Wednesday, June 13, 2012

Accenture - Transformation to Success

-Problem/Issue Statement

            The issue that Accenture faced in the case study is foreshadowed in the title, “Strategic IT transformation at Accenture”. Accenture, which was an entity of Arthur Anderson, decided to split from its parent company and become its own business. The root of the problem began from the moment they decided that it was crucial for them to restructure the current IT organization because it inherited software and hardware configuration, which would not be able to meet the needs of its clients. These “legacy” systems that Arthur Anderson operated under would not be sufficient for a company that prided itself on advising clients on advanced technologies and best practices in IT implementation. The obsolete platforms that Anderson used were very limited to certain aspects of financial information, database access, and remote networking. In the consulting world, consultants and support personnel need to have a kind of “anytime, anywhere” software platform. Your typical consultant is our of the office more so than he is in so wireless connectivity at a client site or airport was a fundamental need. Accenture was faced was some challenging choices in the restructure of their IT organization. An opportunity not often available to organizations of this magnitude, presented itself for Accenture to start from scratch and build an IT infrastructure from scratch. The question they had to ask was, which was the correct path?

-List of Plausible Alternative Courses of Action
-Evaluation of Alternatives

            There were two methods of approach that were presented to the IT steering committee that would need to be debated. The best-of-breed strategy, which was expensive, was to just select the best possible application and software available in the market for each specific need they had. It had several pitfalls to it, which made it seem unattractive:

-       Too many applications to manage
-       Wide variety of vendors
-       Poor bargaining power
-       Not in sync as a whole application

The other method was to adopt a one-platform approach, which meant to find one vendor that would provide all the necessary applications required even though they would not be top of the line. This was attractive in more ways then one.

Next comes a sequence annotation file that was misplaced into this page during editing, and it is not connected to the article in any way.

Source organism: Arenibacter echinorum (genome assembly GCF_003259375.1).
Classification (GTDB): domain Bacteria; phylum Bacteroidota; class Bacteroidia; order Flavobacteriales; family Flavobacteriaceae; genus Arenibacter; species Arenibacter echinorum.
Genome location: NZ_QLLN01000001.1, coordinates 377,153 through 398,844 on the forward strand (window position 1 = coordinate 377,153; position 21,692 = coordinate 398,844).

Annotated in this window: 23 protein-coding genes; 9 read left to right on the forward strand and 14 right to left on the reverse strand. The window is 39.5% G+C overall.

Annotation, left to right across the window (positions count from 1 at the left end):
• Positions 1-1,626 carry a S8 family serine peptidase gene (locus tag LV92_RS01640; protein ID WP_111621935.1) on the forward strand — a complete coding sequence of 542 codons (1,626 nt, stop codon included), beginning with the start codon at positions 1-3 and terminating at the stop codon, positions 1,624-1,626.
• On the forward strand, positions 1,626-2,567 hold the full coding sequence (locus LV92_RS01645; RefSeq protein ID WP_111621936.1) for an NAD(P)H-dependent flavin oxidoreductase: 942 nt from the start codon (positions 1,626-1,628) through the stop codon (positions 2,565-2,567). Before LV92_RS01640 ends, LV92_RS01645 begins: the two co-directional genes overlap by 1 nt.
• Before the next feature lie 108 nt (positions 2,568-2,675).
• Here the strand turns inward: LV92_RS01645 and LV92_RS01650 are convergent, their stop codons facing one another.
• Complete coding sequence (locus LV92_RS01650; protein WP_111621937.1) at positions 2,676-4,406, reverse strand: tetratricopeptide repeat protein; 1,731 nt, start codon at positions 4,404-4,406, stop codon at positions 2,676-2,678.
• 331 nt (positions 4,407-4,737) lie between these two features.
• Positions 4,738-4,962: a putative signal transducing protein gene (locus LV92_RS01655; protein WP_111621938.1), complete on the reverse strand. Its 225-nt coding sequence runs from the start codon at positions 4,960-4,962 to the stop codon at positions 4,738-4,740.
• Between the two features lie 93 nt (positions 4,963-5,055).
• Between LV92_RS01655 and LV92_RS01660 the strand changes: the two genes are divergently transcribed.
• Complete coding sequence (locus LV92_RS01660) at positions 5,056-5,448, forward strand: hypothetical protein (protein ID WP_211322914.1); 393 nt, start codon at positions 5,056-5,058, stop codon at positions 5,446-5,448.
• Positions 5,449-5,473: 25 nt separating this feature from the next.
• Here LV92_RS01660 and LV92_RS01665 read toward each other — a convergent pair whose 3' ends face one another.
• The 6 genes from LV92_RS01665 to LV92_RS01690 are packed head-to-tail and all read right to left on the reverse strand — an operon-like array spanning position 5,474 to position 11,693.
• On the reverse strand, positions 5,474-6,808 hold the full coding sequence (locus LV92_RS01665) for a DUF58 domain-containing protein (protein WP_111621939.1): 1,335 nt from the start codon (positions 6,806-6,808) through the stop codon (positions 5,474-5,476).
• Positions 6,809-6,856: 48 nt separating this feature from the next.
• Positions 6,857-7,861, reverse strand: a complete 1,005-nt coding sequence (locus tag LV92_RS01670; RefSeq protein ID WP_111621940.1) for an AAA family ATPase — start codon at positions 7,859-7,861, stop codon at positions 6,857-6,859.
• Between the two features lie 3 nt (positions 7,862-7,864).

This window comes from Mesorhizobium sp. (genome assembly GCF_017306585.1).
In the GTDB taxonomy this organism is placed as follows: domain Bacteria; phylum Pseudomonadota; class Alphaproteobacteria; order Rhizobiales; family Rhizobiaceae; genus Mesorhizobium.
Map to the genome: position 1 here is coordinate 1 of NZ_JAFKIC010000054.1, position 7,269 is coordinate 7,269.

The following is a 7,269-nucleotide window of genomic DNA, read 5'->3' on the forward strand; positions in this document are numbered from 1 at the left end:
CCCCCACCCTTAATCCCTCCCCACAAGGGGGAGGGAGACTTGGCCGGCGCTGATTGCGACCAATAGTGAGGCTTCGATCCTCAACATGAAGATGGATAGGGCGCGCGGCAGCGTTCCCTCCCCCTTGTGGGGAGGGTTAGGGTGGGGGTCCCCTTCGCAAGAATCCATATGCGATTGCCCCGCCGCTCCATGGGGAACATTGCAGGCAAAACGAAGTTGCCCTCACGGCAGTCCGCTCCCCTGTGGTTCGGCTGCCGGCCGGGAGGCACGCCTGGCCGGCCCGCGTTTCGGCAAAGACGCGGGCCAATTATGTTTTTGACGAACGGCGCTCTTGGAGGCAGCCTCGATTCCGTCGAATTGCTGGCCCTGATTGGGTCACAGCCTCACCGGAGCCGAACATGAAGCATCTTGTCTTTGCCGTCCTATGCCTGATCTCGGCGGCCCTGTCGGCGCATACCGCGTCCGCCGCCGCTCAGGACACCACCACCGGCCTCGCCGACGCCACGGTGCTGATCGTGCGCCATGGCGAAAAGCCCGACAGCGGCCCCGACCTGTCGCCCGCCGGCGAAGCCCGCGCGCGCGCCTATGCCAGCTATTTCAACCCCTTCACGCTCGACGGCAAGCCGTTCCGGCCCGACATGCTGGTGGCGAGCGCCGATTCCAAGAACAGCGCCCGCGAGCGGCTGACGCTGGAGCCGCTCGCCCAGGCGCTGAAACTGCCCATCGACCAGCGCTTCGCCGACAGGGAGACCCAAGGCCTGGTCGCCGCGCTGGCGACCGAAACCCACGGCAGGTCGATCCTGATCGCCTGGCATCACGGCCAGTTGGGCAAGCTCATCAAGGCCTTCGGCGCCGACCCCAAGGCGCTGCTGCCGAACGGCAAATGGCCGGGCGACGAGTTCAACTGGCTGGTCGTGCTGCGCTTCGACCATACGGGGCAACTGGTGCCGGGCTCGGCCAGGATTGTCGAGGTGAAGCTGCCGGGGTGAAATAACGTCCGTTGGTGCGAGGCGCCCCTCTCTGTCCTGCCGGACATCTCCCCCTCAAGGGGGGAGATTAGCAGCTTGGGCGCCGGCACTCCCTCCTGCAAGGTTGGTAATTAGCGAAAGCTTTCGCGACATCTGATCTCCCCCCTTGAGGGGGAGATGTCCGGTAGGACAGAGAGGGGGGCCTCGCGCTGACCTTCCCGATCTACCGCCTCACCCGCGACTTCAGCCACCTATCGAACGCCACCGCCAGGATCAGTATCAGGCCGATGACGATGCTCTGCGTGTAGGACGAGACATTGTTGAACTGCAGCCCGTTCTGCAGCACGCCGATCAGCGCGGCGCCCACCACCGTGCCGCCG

-       Economies of scale
-       Great bargaining power due to high leverage
-       Seamless flow information from similar applications
-       New technology deployment cost efficiently.

The one downfall that was dangerous is with a one-vendor approach, Accenture could put itself at risk by being vulnerable to the failure of the company.

            Accenture has over 75,000 employees and operates on 600 global and 1,500 local applications on multiple platforms currently. This generated way too much complexity so simplifying their infrastructure would be a benefit they would look for. With this in mind Accenture chose the singe-vendor approach, which as a result minimized the total, cost of the IT dept. and simplified its strategy. To help combat the risk of a single vendor failure, they chose Microsoft as their partner to supply all their needs. For the financial sector, they opted with SAP. Single platform software that they adopted helped them achieve important cost reductions and happier customer satisfaction. The implementation of their new strategy was a success and was logical from beginning to end so I would not have a recommendation which would deviate from the one chosen because I believe in any organization, the key to a strategy is to reduce costs while increasing customer satisfaction. That is exactly what they managed to accomplish

Presentation of the Accenture case seems more of an analysis style approach rather then a recommendation. I would look at the options and try to assess both sides showing how it would impact the company, financially and structurally. 

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